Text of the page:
Mason statistics researchers help plan and analyze a study on COVID-19 prevalence in children in Northern Virginia

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Inova Children’s Hospital, the Virginia Department of Health, and Mason Engineering joined forces last summer to conduct a COVID-19 antibody study to analyze the incidence of COVID-19 in Northern Virginia’s children.

The overall antibody positive rate in children was 8.5 percent.

Mason’s Department of Statistics experts collaborated in the design of the testing protocol. They also helped analyze the data to determine how many children have had COVID-19.

This was a public service project, says Jiayang Sun, chair of the Department of Statistics and the Bernard J. Dunn Eminent Scholar.  “It is an excellent, comprehensive study that considered multiple factors to systematically assess the seroprevalence in the diverse population of the area’s children. I am pleased with the quality of data and that our statisticians were involved, early, starting in the design stage of a study versus those only after the data had been collected.”

Scott Bruce, an assistant professor of statistics, says, “The timely and valuable findings from this project are due to the outstanding partnership among the healthcare professionals, government agencies, and statistics researchers involved in this project. More efforts like this are needed to produce high-quality data and analysis that will continue to build our understanding of this disease and inform strategies for mitigating the risk of infection among children and between children and adults.”

“We considered multiple factors, including age, living conditions, types of antibody tests, the CDC’s recommendation on orthogonal testing, and the data collection sites, which are correlated with population characteristics,” says Brett Hunter, Mason’s principal investigator for this project and associate chair of the Department of Statistics.

The analysis of blood samples from more than 1,000 children, ages 0 to 19, found:

  • COVID-19 antibodies were found in 8.2 percent of white children, 5.2 percent of black children, 5.7 percent of Asian children, and 16.2 percent of children with multiple racial origins.
  • Children identified as Hispanic ethnicity had a 26.6 percent rate of antibody positivity. 
  • The rate was 13.7 percent in young children (0-5 years), 7.5 percent in school-age (6-10 years), 5.1 percent in early adolescents (11-15 years), and 10.8 percent in older adolescents (16-19 years).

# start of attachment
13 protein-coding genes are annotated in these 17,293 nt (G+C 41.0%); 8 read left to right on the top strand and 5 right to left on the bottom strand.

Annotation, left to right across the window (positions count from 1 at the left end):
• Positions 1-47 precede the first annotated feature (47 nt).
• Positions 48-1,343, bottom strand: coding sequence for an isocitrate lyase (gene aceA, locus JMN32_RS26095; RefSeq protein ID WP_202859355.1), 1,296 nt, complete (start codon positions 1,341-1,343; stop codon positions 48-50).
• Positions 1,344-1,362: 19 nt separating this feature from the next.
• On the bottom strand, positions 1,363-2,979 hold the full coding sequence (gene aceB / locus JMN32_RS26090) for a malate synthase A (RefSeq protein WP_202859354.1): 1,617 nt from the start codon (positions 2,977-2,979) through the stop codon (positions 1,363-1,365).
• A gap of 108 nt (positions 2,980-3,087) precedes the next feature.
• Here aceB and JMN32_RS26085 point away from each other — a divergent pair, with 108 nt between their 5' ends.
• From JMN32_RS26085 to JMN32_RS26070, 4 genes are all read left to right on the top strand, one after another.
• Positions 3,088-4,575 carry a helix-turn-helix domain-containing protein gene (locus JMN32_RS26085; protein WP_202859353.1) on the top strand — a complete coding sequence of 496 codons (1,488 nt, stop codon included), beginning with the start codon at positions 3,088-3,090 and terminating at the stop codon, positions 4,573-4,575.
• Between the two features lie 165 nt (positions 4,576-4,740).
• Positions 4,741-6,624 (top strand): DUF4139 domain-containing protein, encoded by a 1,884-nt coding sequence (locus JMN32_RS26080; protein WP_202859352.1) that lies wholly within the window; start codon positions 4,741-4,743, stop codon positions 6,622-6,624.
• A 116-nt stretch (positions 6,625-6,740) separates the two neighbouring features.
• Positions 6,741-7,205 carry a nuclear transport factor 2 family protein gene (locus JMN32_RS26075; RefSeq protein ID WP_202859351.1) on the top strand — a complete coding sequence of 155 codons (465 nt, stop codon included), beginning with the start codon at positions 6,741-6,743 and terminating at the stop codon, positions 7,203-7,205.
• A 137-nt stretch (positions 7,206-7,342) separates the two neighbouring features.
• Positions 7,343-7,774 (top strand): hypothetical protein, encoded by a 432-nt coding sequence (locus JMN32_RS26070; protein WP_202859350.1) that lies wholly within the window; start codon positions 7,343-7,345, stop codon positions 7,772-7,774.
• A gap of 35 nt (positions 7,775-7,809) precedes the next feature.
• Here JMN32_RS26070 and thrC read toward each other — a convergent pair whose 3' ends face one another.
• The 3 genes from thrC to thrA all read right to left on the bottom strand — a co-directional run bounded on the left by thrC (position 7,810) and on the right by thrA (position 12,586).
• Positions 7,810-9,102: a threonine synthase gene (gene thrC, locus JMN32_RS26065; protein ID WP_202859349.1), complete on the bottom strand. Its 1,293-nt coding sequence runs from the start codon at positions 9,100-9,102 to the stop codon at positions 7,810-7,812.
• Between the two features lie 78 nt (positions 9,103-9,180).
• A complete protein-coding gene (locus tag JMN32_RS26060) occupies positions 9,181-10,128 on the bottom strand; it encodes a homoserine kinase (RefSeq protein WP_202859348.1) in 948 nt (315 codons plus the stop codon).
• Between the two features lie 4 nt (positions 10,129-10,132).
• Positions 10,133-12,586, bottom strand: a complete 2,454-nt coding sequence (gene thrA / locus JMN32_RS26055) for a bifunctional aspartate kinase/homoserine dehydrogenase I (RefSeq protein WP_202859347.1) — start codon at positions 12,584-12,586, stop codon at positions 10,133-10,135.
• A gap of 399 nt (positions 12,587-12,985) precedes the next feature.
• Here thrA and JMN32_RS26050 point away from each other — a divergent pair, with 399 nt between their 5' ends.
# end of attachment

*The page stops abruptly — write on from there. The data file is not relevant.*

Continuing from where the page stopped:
• The majority (66 percent) of children who had antibodies had no history of symptoms of COVID-19 infection, which highlights the silent or asymptomatic infection in children, and the subsequent risk of transmission of infection to others.

When compared to an adult serology study in Virginia, which reported a COVID-19 antibody positivity rate of 4.4 percent, the pediatric positive rate is nearly double.

“The pediatric serology project unexpectedly found more children were seropositive than we had anticipated,” says Rebecca Levorson, division director for pediatric infectious diseases, Inova Children’s Hospital.  “Most of these children did not have symptoms, which makes it difficult to know who may be infectious and who is not at a specific time.”

“Nearly a quarter of the U.S. population is children, and as they may represent a larger proportion of SARS-CoV-2 disease than we previously thought, we need to recognize that children will continue to be infected with and possibly asymptomatically spread this disease. As we continue to fight this pandemic, we need to consider ways to protect them and others by using the tools we have available to us, including masking, social distancing, and vaccination.”

The project is an example of new grants/projects that can be generated from a collaborative contract/award between the Department of Statistics and the Inova Health System. The contract is based on a parent UL1 grant from the National Institutes of Health’s Clinical and Transitional Sciences Award (CTSA) to develop new research to improve the health of individuals and the public. 

Researchers in the statistics department also worked on several other COVID-related studies, Sun says. The researchers want to provide good data that can be used for the public good, as the theme of 2020 Joint Statistical Meetings advocated.

 

More information about this pediatric serology project can be found at https://www.medrxiv.org/content/10.1101/2021.01.28.21250466v1